The Mile-High City has joined the ranks of 20 other cities requiring large commercial buildings to report energy consumption data. The energy transparency initiative is
aimed at reducing the city’s greenhouse gas emissions below 1990 levels by 2020. Building energy use
is responsible for about 57% of Denver’s carbon emissions, so city officials believe the new benchmarking
ordinance is poised to make an impact.
Starting in June 2017, commercial and multifamily buildings over 50,000 square feet will be required
to report their ENERGY STAR score as determined by
Portfolio Manager. Buildings over 25,000 square foot
will have to report starting in June 2018. The city will
make all of the scores available to the public each year.
The ordinance is based on the recommendations of
the Energize Denver Task Force, a group comprised
of property managers, building owners, investors, utility representatives, energy efficiency contractors and
other stakeholders. The task force also recommended
periodic cost-effective, quick-payback improvements
for buildings that don’t place in the top quartile of
performance; this proposal has not been presented to
the city council but was vetted for further action in the
future if needed.
Continued in 2015
INCREASES IN SOLAR, WIND AND OTHER
CLEAN ENERGY GENERATION AND
Renewable electricity generation grew to 16.7% of total installed capacity and 13.8% of total electricity generation during 2015, according to the Renewable Energy Data Book.
Published annually by the National Renewable
Energy Laboratory (NREL) on behalf of the
Department of Energy’s Office of Energy Efficiency
and Renewable Energy (EERE), the data book includes
national and international energy statistics such as
renewable electricity generation, renewable energy
development, clean energy investments and technology-specific data and trends.
“Since it was first released in 2009, the Renewable
Energy Data Book has provided useful insights for poli-
cymakers, analysts and investors,” says Philipp Beiter,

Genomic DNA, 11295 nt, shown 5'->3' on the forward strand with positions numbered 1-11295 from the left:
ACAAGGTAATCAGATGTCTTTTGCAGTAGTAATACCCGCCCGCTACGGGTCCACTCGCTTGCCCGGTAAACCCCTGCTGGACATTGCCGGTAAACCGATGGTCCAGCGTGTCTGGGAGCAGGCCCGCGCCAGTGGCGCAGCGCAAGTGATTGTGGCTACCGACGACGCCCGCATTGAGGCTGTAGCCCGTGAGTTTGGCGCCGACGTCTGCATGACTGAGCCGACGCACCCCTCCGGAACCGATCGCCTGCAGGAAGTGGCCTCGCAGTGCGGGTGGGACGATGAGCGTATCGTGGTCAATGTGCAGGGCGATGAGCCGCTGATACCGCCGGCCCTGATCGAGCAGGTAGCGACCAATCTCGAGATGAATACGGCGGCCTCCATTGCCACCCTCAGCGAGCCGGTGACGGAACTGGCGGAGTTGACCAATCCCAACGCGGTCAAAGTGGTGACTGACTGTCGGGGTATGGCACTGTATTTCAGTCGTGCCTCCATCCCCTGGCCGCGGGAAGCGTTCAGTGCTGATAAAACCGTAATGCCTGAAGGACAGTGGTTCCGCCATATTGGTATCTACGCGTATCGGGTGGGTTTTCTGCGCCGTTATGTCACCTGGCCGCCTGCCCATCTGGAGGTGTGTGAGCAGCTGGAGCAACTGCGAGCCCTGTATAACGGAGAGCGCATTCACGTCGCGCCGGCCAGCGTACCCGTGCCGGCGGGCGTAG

Energy Analyst at NREL. “The 2015 version of the data
book highlights the ongoing trend of growing renew-
able energy capacity and generation in the U.S. and
Insights in the data book include:
■ Renewable electricity accounted for 64% of U.S
electricity capacity additions in 2015, compared
to 52% in 2014.
■ Renewable electricity generation increased 2.4%.
Solar increased by 35.8% (to 11. 7 terawatt-hours),
and wind electricity generation increased by 5.1%
( 9. 3 terawatt-hours).
■ Wind electricity installed capacity improved by
more than 12% ( 8.1 gigawatts), accounting for more
than 56% of U.S. renewable electricity capacity
installed in 2015.
■ Solar electricity installed capacity rose by 36%
( 5. 6 gigawatts), accounting for nearly 40% of newly
installed U.S. renewable electricity capacity in 2015.
■ California, Washington and Texas led the U.S. in
installed renewable electricity capacity.
■ Oklahoma, North Carolina, Utah and Kansas had the
highest growth rates in installed renewable electricity
■ Installed renewable electricity capacity climbed to
more than 29% of total electricity capacity worldwide in 2015.
For more information, visit the EERE’s blog at www.
ARE YOU SEP
Hilton Hotels is the first
to have hotels certified
to the DOE’s Superior
The three hotels,
located in Honolulu,
San Francisco, and
Washington, DC, earned
the certification by meeting the ISO 50001 standard and improving their
energy performance by
up to 30% over the last
three years. Want to
earn the certification for
your building? An energy
that meets ISO 50001 is
required, as is proof of
improved energy performance.
An independent third
party audits each facility
to verify achievements
and score it at the Silver,
Gold or Platinum level
based on how much
energy performance has
have noted an average of
12% reduction in energy
costs within 15 months of
20 OTHER CITIES COLLECT ENERGY STAR
DATA FROM COMMERCIAL FACILITIES
STARTING IN JUNE 2017,
MULTIFAMILY BUILDINGS OVER
50,000 SQUARE FEET WILL BE
REQUIRED TO REPORT THEIR
ENERGY STAR SCORE AS
DETERMINED BY PORTFOLIO
CARBON DIOXIDE EMISSIONS
FOR THE FIRST
SIX MONTHS OF
2016 WERE THE